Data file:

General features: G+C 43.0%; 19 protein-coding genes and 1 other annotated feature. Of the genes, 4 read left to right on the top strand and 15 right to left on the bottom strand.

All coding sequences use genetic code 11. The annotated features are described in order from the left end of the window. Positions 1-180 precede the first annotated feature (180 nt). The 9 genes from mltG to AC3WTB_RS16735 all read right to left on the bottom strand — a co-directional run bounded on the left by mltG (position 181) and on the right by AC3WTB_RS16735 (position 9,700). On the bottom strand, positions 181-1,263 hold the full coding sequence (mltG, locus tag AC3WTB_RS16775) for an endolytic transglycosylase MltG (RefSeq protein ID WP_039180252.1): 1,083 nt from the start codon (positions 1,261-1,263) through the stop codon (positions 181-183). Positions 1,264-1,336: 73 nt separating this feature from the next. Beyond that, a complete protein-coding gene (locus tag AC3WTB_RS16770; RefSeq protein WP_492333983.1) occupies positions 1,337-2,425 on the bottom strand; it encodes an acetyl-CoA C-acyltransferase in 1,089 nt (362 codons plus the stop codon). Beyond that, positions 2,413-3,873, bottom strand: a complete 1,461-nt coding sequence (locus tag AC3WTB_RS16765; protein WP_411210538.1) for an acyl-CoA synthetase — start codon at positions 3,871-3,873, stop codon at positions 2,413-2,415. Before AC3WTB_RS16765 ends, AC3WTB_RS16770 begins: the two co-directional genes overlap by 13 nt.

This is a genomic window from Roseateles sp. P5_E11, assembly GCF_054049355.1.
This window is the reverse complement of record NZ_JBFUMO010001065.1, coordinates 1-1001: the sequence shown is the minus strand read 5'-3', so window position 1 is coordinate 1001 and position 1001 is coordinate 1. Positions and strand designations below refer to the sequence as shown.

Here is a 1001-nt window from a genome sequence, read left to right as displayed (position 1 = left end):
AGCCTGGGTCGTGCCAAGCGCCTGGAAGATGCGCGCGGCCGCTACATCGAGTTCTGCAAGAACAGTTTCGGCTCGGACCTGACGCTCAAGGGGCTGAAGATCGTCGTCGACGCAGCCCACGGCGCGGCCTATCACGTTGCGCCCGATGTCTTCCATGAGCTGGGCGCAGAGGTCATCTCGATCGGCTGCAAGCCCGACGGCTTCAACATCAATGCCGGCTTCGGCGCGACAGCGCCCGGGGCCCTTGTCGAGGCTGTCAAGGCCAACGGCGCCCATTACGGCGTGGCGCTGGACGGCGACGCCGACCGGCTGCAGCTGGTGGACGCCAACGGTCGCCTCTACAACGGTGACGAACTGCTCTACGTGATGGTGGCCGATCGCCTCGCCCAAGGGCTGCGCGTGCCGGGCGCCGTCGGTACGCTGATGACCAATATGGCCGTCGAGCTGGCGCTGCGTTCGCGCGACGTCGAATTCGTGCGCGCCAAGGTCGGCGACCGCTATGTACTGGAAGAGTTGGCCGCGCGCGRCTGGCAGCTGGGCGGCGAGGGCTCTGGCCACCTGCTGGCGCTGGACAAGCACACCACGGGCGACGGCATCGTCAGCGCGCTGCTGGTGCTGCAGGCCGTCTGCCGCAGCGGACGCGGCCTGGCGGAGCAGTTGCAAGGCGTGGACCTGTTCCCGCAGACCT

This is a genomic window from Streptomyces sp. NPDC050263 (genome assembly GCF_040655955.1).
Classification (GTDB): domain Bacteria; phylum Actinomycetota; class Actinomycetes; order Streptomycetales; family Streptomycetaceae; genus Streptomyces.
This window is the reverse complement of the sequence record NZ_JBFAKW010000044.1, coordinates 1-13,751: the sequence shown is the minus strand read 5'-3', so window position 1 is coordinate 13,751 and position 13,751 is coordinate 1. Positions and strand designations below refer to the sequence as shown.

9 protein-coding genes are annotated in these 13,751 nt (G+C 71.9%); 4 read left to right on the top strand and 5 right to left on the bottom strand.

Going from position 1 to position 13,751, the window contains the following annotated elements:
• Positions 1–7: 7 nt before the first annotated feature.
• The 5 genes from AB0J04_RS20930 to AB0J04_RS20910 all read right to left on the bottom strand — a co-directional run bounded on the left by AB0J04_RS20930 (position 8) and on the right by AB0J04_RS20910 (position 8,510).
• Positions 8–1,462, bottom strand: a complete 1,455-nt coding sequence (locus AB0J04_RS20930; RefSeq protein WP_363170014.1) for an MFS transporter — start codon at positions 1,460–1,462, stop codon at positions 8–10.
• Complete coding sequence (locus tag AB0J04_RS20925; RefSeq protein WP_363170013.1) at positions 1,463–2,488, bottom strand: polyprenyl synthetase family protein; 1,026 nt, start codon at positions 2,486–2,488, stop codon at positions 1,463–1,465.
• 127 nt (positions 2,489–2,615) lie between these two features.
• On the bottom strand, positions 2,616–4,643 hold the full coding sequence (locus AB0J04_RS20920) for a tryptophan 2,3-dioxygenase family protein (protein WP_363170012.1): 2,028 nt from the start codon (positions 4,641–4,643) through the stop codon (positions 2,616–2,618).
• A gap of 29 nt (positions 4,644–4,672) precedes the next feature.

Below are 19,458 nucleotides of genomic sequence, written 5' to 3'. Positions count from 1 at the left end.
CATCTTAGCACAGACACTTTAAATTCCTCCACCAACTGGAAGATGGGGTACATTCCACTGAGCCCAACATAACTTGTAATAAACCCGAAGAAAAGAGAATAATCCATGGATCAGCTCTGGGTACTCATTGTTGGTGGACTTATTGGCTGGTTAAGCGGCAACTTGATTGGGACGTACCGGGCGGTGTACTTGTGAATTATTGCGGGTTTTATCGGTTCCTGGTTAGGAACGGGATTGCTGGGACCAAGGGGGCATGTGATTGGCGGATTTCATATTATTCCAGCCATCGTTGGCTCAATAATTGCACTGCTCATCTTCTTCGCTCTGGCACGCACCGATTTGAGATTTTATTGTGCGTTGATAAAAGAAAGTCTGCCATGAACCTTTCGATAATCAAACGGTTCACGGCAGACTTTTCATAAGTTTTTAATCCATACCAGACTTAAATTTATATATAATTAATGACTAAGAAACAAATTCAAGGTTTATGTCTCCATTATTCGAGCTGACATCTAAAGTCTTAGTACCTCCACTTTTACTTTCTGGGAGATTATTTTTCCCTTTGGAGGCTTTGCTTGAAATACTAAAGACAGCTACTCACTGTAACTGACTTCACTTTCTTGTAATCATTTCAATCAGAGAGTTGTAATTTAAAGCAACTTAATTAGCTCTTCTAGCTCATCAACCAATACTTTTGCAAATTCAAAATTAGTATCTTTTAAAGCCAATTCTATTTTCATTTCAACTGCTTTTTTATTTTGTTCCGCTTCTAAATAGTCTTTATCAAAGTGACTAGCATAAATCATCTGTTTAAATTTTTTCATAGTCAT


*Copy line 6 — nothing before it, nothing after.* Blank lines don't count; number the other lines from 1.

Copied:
AGCCTGGGTCGTGCCAAGCGCCTGGAAGATGCGCGCGGCCGCTACATCGAGTTCTGCAAGAACAGTTTCGGCTCGGACCTGACGCTCAAGGGGCTGAAGATCGTCGTCGACGCAGCCCACGGCGCGGCCTATCACGTTGCGCCCGATGTCTTCCATGAGCTGGGCGCAGAGGTCATCTCGATCGGCTGCAAGCCCGACGGCTTCAACATCAATGCCGGCTTCGGCGCGACAGCGCCCGGGGCCCTTGTCGAGGCTGTCAAGGCCAACGGCGCCCATTACGGCGTGGCGCTGGACGGCGACGCCGACCGGCTGCAGCTGGTGGACGCCAACGGTCGCCTCTACAACGGTGACGAACTGCTCTACGTGATGGTGGCCGATCGCCTCGCCCAAGGGCTGCGCGTGCCGGGCGCCGTCGGTACGCTGATGACCAATATGGCCGTCGAGCTGGCGCTGCGTTCGCGCGACGTCGAATTCGTGCGCGCCAAGGTCGGCGACCGCTATGTACTGGAAGAGTTGGCCGCGCGCGRCTGGCAGCTGGGCGGCGAGGGCTCTGGCCACCTGCTGGCGCTGGACAAGCACACCACGGGCGACGGCATCGTCAGCGCGCTGCTGGTGCTGCAGGCCGTCTGCCGCAGCGGACGCGGCCTGGCGGAGCAGTTGCAAGGCGTGGACCTGTTCCCGCAGACCT